John Newcombe demanded an apology from a Twitter user who called the medal named in the Australian tennis great's honour a "teachers' pet" award.
"Whoever wrote that, that's a joke. That's an insult. They should be ashamed of themselves for saying that," Newcombe said.
Nick Kyrgios retweeted the post after being denied a shot at the award by Tennis Australia after facing disciplinary action from the ATP because of underperforming in Shanghai.
— Nick Rynne (@NickRynne) November 21, 2016
Newcombe said he was annoyed that award winner Dylan Alcott had his moment sullied.
"Dylan Alcott deserves an apology," Newcombe said.
Alcott became the first wheelchair athlete to receive Australian tennis' highest honour after defending his Australian Open crown and winning two gold medals at the Paralymics in Rio de Janeiro.
— TennisAustralia (@TennisAustralia) November 28, 2016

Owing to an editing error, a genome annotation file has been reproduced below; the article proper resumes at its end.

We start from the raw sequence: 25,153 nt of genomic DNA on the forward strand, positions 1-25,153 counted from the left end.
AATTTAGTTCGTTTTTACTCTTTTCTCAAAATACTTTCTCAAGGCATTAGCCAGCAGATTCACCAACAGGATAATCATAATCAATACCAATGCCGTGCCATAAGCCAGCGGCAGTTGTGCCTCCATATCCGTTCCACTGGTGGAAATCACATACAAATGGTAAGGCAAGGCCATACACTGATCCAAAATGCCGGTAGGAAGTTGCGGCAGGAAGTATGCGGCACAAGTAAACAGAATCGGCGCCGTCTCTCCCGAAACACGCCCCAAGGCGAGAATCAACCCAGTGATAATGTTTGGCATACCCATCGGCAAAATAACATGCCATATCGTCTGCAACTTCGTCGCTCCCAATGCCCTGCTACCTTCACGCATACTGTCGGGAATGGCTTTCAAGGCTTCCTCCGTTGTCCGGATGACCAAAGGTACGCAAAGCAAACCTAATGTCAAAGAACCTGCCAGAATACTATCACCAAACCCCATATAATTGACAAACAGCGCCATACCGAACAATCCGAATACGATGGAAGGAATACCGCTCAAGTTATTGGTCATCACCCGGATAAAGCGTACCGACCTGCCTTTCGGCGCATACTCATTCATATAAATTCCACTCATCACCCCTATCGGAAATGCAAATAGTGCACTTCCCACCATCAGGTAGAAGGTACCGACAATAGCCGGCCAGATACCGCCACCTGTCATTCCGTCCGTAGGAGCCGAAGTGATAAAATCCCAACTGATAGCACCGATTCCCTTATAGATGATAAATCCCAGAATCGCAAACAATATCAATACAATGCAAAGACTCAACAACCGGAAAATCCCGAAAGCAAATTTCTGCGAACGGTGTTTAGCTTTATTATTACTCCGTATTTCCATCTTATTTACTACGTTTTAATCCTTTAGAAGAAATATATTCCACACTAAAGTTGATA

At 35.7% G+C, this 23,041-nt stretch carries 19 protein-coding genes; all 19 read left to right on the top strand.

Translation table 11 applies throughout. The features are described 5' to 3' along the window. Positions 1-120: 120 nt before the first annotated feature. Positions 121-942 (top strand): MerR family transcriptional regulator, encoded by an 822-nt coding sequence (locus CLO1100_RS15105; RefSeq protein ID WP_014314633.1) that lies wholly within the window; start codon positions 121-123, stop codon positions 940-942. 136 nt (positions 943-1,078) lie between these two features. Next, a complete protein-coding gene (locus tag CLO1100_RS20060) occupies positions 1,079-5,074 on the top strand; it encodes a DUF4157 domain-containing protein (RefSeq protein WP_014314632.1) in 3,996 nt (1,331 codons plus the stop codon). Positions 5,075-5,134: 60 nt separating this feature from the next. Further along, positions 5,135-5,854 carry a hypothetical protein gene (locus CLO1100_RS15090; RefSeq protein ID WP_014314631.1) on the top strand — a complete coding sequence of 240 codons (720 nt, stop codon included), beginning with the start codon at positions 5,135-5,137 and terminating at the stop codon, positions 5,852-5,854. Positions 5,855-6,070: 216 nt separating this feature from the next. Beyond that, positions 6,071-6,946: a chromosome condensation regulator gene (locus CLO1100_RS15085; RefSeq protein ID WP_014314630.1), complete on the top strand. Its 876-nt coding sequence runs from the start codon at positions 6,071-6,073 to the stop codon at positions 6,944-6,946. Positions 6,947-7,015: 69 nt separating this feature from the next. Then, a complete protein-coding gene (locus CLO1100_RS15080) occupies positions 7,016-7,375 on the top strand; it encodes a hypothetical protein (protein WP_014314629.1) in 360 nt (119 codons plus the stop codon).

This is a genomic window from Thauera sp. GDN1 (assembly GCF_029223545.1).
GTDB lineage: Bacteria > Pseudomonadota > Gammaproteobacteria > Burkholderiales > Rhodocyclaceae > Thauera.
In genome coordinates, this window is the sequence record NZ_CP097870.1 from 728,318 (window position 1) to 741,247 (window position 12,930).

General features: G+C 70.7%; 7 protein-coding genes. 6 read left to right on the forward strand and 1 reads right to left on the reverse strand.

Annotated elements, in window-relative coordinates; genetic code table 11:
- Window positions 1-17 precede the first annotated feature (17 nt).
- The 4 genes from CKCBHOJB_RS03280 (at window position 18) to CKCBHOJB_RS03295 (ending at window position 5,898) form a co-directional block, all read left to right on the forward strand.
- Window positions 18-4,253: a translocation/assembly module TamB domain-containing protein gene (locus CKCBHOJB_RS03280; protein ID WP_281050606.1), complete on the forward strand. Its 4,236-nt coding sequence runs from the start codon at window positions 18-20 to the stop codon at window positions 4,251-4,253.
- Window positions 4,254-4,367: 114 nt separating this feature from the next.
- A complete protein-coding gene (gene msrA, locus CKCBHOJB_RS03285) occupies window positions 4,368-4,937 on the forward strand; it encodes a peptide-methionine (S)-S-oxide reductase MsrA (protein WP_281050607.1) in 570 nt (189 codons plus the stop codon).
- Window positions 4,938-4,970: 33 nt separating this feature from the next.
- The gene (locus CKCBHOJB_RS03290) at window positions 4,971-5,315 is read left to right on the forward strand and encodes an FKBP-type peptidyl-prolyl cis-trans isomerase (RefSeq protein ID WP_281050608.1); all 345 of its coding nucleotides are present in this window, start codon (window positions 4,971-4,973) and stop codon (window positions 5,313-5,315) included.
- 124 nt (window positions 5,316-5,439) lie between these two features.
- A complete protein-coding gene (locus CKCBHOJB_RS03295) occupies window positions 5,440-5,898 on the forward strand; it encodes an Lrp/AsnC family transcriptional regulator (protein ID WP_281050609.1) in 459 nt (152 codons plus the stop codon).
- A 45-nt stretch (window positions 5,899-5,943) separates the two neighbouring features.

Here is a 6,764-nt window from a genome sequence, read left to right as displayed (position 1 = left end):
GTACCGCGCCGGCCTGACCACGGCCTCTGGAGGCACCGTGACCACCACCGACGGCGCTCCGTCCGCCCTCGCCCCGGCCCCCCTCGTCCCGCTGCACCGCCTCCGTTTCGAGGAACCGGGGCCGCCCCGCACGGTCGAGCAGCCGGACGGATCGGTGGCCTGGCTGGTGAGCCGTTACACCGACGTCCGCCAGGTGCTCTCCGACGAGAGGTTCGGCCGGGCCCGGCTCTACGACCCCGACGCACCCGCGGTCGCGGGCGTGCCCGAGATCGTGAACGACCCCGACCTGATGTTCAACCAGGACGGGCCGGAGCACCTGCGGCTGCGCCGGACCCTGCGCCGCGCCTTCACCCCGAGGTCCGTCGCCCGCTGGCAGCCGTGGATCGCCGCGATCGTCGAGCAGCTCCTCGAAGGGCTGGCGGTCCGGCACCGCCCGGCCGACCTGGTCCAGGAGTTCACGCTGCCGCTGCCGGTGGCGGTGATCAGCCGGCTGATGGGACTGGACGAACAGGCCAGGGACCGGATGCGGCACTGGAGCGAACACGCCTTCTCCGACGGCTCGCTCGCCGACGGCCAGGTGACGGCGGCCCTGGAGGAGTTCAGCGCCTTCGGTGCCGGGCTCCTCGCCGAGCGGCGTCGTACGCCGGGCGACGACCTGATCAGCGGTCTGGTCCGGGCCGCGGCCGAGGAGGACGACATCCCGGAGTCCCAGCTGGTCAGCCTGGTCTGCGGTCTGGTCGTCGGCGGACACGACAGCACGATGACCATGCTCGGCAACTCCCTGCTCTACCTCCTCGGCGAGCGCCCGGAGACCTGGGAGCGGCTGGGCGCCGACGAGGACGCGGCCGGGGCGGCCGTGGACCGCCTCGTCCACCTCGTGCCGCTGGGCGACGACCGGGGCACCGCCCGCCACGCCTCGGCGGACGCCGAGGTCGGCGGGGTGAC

Newcombe was one of the judges for the award.
He said he eliminated Kyrgios as a nominee after the 21-year-old's lack of performance at the Shanghai Masters.
"When Nick got into his trouble in China, I was doing a fantasy camp at my tennis ranch in Texas," Newcombe said.
"I had Rod Laver and Roy Emerson and Fred Stolle and Owen Davidson and some of the former top American players there with the legends and we were all talking about it," he said, referring to Kyrgios' actions.
"Tennis playing is not just tennis playing. It's how you conduct yourself."
He wants Kyrgios to improve his behavior and backed his ability to rise from number 13 in the world.
"I mean, you don't have to be a goodie goodie," he said. "Look, Nick's popular when he plays. People love watching him play and I love watching him play, but you just feel let down when he lets himself down. I feel really sorry for him when he lets himself down because he's such an entertaining player to watch."
"If he gets control of emotions or whatever it is that upsets him, he's top four in the world — no problem."